The β values acquired for diffusive Li isotope fractionation are considerably higher compared to those observed for other cations in silicate melts. In basalt–rhyolite diffusion couples, β values were determined as 0.075 for Ca (Richter et al., 2003), 0.05 for Mg (Richter et al., 2008) and 0.03 for Fe (Richter et al., 2009). The significantly higher β value for Li is likely related to its ability to move freely on interstitial sites through the melt network, promoted by the low charge and small ionic radius of Li. Diffusive Li isotope fractionation was also studied in olivine and pyroxene, which can contain trace amounts in nature. In both minerals, Li diffusion produces complex, step-like diffusion profiles, which can be described by a model assuming two transport mechanisms with Li partitioning between an octahedral and an interstitial site (Dohmen et al., 2010; Richter et al., 2014, 2017). In pyroxenes, a β value of 0.27 was reported (Richter et al., 2014), while in olivine β values as high as 0.4 ± 0.1 for diffusion along the c axis were found (Richter et al., 2017). This shows that the diffusivities of 6Li and 7Li differ much more in pyroxene and olivine than in silicate melts.
4.5 Implications for natural pegmatites
In nature, the bulk Li isotopic composition of pegmatites is likely inherited from their source rocks; i.e. crustal anatexis or fractional crystallization of a granite appears to have no significant effect on Li isotope fractionation (Teng et al., 2006a; Magna et al., 2010; Deveaud et al., 2015). After emplacement of a pegmatitic melt (e.g. Nabelek et al., 2010), different mechanisms may produce a fractionation of Li isotopes, e.g. interaction between minerals and the melt during fractional crystallization (Barnes et al., 2012) or exsolution of a fluid phase from the pegmatitic melt (Maloney et al., 2008; Teng et al., 2006a). Another potential mechanism for Li isotope fractionation is the diffusion of Li from a pegmatite into the country rock. As reported by Teng et al. (2006b), a ∼ 30 ‰ change in δ7Li in a pegmatite country rock can be caused by fluid-assisted grain boundary diffusion.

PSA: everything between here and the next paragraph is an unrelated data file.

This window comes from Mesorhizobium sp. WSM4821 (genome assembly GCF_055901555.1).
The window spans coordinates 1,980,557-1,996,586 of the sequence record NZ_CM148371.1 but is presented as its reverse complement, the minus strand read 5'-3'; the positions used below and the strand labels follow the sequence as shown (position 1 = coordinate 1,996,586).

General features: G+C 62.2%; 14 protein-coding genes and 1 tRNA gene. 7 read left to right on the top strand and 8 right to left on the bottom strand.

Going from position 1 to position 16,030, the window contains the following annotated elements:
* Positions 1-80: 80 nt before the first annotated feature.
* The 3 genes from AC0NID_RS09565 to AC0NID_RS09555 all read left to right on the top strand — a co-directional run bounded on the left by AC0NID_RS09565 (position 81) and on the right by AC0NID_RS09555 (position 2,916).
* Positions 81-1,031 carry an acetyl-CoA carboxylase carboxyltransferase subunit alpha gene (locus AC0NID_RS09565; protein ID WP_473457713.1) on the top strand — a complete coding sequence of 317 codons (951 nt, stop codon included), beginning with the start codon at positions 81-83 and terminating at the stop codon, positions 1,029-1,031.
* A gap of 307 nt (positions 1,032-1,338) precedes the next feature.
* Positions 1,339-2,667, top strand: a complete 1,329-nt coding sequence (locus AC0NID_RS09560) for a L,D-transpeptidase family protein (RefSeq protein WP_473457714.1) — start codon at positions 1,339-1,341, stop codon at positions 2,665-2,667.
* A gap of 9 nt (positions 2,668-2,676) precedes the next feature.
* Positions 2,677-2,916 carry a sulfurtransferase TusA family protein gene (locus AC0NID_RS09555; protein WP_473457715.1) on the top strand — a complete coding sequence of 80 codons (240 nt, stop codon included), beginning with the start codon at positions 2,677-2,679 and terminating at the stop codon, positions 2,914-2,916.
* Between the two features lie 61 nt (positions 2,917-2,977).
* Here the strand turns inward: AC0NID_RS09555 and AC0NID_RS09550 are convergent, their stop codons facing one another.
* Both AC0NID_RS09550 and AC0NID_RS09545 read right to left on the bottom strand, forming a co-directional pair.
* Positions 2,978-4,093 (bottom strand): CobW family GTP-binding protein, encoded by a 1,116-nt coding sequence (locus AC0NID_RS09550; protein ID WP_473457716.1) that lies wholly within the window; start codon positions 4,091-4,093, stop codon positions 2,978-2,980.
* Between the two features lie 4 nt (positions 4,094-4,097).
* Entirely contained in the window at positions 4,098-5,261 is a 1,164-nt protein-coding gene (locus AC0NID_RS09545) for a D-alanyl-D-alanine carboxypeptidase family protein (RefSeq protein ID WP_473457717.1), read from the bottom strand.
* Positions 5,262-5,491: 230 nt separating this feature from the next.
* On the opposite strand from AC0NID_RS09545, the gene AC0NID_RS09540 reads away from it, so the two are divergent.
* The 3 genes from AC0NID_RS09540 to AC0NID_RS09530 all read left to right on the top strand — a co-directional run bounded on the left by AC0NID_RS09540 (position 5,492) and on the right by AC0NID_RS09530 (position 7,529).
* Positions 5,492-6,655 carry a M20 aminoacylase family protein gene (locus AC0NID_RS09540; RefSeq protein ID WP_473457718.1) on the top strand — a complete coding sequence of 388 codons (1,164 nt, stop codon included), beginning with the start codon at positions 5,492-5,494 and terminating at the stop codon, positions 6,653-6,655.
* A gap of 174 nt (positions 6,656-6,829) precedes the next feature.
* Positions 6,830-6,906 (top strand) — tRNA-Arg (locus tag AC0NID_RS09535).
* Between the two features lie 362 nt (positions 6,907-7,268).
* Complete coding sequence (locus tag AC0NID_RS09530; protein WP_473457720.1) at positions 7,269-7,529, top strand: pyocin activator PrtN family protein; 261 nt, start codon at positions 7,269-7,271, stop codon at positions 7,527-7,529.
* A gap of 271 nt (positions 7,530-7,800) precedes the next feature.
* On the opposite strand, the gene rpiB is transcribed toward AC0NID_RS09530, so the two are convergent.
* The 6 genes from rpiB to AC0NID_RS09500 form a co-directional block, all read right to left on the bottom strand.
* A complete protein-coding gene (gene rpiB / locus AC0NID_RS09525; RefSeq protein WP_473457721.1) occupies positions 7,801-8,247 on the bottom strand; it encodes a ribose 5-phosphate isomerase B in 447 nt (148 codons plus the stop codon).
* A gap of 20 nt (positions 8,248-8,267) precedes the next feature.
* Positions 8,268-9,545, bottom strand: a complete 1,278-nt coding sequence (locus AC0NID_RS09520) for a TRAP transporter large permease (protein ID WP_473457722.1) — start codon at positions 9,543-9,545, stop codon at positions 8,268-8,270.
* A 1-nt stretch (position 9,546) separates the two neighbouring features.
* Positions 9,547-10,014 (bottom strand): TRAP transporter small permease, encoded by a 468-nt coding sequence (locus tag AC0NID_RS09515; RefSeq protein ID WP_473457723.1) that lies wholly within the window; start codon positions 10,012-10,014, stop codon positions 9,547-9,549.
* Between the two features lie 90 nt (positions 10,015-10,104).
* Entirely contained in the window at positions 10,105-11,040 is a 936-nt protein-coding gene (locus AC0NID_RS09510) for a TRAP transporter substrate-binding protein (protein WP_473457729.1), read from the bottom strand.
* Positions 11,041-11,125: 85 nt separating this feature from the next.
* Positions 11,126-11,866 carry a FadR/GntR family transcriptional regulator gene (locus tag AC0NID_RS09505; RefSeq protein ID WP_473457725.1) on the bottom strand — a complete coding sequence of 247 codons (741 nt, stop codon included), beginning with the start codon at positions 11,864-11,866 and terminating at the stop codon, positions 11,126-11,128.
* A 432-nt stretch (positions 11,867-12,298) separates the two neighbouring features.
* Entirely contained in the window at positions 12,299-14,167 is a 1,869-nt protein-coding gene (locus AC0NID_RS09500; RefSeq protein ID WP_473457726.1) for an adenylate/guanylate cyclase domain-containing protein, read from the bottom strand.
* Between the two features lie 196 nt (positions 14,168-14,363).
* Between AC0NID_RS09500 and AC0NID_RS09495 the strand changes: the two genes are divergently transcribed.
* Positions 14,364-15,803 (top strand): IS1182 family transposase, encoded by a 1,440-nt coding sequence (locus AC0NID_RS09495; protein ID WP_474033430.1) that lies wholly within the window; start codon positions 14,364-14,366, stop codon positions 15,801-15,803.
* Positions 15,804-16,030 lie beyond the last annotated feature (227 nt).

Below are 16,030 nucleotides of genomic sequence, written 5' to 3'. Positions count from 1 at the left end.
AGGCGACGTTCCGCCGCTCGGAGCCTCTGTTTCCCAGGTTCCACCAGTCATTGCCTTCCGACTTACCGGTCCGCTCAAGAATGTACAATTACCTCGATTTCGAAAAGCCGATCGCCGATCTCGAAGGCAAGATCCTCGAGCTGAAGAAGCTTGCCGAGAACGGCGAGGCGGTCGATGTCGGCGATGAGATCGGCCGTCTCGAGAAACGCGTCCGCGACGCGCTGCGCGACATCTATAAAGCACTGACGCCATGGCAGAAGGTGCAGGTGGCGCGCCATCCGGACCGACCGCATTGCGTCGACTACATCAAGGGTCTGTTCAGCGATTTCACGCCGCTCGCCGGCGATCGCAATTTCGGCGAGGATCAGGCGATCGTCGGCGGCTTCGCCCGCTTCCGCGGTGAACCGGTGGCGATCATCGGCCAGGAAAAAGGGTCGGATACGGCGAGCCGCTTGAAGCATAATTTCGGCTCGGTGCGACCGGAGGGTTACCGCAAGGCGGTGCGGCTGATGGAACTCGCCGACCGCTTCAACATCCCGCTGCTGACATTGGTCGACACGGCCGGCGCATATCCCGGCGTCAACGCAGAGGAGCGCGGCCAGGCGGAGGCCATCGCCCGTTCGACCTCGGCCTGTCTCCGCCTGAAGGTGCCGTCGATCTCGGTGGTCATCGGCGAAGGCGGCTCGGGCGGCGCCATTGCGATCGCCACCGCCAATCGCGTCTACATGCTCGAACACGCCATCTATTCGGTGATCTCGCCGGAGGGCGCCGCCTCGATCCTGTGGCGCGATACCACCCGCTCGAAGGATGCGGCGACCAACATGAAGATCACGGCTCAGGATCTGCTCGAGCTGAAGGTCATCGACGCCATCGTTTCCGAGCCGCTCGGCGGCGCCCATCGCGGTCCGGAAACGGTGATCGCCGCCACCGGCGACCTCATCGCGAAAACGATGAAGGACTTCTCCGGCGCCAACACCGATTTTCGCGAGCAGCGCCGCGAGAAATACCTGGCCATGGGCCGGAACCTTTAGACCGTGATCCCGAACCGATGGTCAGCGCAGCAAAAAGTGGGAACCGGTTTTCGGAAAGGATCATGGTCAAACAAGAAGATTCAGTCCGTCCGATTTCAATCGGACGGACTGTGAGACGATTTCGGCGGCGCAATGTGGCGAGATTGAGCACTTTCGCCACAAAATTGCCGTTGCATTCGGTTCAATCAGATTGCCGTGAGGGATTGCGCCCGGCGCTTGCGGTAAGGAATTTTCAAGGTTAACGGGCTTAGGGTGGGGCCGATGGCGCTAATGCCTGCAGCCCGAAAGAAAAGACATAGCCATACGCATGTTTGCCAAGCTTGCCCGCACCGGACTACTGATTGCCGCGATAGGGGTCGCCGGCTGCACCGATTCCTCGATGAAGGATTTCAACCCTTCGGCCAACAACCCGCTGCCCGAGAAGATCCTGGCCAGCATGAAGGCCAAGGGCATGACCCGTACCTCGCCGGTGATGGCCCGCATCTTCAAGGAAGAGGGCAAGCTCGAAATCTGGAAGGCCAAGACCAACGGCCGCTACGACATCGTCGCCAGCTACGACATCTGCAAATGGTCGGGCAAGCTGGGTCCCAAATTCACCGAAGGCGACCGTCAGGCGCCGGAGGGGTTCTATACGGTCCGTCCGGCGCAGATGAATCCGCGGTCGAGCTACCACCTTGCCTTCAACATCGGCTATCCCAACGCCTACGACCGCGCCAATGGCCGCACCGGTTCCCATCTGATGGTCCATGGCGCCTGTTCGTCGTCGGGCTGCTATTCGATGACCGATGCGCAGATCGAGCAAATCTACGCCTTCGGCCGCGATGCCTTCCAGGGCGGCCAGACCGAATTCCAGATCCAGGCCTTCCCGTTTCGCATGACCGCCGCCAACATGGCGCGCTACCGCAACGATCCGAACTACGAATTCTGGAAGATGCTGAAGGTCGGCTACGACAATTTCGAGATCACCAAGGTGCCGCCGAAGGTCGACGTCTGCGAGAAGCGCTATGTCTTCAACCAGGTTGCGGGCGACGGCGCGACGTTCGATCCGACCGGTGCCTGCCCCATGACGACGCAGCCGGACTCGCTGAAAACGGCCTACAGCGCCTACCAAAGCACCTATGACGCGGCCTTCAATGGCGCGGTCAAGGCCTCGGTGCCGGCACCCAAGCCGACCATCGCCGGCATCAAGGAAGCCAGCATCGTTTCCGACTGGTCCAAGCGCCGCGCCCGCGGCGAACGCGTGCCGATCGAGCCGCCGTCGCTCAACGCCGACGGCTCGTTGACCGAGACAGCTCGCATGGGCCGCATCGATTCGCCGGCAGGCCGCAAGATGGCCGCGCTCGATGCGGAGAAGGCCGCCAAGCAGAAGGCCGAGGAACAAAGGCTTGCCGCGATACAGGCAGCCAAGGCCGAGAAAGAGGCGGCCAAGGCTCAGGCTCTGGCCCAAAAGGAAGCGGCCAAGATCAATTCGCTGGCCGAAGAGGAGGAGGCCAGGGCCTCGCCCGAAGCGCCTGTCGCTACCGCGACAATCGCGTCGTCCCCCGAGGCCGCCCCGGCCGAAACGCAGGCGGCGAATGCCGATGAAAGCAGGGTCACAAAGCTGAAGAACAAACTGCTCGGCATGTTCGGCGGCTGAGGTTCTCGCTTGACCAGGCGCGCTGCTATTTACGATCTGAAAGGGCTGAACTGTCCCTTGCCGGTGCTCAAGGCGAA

Our study shows experimentally that large Li isotope fractionation can be generated by diffusion of Li from a Li-rich into a Li-poor melt. This is basically the same process that operates during constitutional zone refining, where Li constantly diffuses away from the progressing crystallization front. Since 6Li diffuses faster than 7Li, the boundary layer at the crystallization front should be enriched in the heavier isotope. In order to preserve this isotopic signature, a sufficiently fast cooling is necessary so that re-equilibration of Li isotopes even after solidification is suppressed. This requirement should be satisfied in thin pegmatite dykes, where cooling occurs rapidly or during the solidification of late-stage pegmatitic fluids (miarolitic cavities). In order to verify this, spatially resolved δ7Li measurements within crystals are necessary. While δ7Li bulk-mineral analysis in pegmatites exist for tourmaline (Maloney et al., 2008) or spodumene, muscovite, plagioclase, and quartz (Teng et al., 2006a; Barnes et al., 2012), there exists only one dataset of in situ δ7Li profiles to our knowledge. Phelps and Lee (2022) analysed Li concentrations and isotope distributions in quartz crystals from a miarolitic cavity. They reported large Li isotope fractionations between different quartz crystals and within single crystals between core and rim. The rims are generally > 20 ‰ heavier compared to the cores, which they attribute partly to rapid crystal growth with an associated 7Li-enriched boundary layer and partly to Rayleigh fractionation. So, while there is evidence for diffusive Li isotope fractionation in quartz from miarolitic cavities, there is still a lack of such an observation outside of miarolitic cavities, e.g. from a thin, rapidly cooled pegmatite dyke.